CEG in Albany has been working "nonstop" over the past several weeks with regional economic development leaders, Empire State Development, elected officials and outside consultants to finalize the proposal, said Andrew Kennedy, president and CEO of CEG. By: Michael DeMasi
Your public relations team has scheduled an interview with an established and widely-read reporter at a popular news outlet. The potential for this story is immense, and as no one knows your product better than you, you're the natural spokesperson.
Except for that case of nerves. What should I say? More importantly, what shouldn't I say? What if I freeze?
You can't afford to not make the most of every media opportunity you have. That's why training prior to press interviews is of vital importance. While the established messaging and talking points you've used many times before in sales and marketing work well as an introduction to your company, you will be faced with pressing questions from reporters you can't always expect. Keeping composed and your nerves in check when asked about difficult or surprising topics is crucial to the success of a media conversation and the coverage that results.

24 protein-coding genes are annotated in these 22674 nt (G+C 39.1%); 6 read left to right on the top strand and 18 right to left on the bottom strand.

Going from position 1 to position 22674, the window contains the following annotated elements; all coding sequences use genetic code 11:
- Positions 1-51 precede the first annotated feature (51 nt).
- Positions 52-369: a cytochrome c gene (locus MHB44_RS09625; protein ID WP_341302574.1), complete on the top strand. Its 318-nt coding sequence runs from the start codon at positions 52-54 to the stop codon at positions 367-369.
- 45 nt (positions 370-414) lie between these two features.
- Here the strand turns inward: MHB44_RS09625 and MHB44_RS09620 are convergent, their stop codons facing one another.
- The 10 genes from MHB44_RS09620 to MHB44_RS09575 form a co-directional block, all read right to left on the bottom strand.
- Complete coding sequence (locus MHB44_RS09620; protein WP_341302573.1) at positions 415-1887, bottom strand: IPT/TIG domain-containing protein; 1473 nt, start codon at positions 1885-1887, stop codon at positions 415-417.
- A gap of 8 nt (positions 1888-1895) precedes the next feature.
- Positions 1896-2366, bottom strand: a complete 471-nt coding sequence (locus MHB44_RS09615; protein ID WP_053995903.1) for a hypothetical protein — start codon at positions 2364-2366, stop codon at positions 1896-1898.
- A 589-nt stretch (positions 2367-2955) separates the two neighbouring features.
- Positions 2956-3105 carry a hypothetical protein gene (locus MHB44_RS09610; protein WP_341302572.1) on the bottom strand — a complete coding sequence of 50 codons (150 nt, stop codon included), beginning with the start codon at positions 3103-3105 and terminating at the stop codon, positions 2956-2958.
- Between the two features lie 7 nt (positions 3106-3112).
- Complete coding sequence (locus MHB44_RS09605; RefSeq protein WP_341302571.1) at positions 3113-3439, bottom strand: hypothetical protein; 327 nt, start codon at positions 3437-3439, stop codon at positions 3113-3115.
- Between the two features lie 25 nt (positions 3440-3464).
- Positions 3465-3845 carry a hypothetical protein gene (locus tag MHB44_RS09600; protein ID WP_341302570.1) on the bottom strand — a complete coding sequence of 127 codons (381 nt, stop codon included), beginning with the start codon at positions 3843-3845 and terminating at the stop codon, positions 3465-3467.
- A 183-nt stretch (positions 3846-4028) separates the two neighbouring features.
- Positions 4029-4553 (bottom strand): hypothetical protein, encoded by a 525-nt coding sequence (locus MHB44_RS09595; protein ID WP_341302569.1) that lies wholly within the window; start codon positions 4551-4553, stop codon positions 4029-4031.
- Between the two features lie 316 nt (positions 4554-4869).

With Overit's media training program, we can help you understand what to anticipate, how to answer tough questions and the proper way to respond to any question that might be uncomfortable. After receiving pointers and executing practice interviews with our team, your conversations with the media will be engaging and informative, and most importantly, you will remain at ease throughout these discussions.
We want you to look forward to interviews with media members. These are the greatest opportunities to share the value of the business and your thought leadership. Through media training, we'll make sure you enter those conversations putting your best foot forward.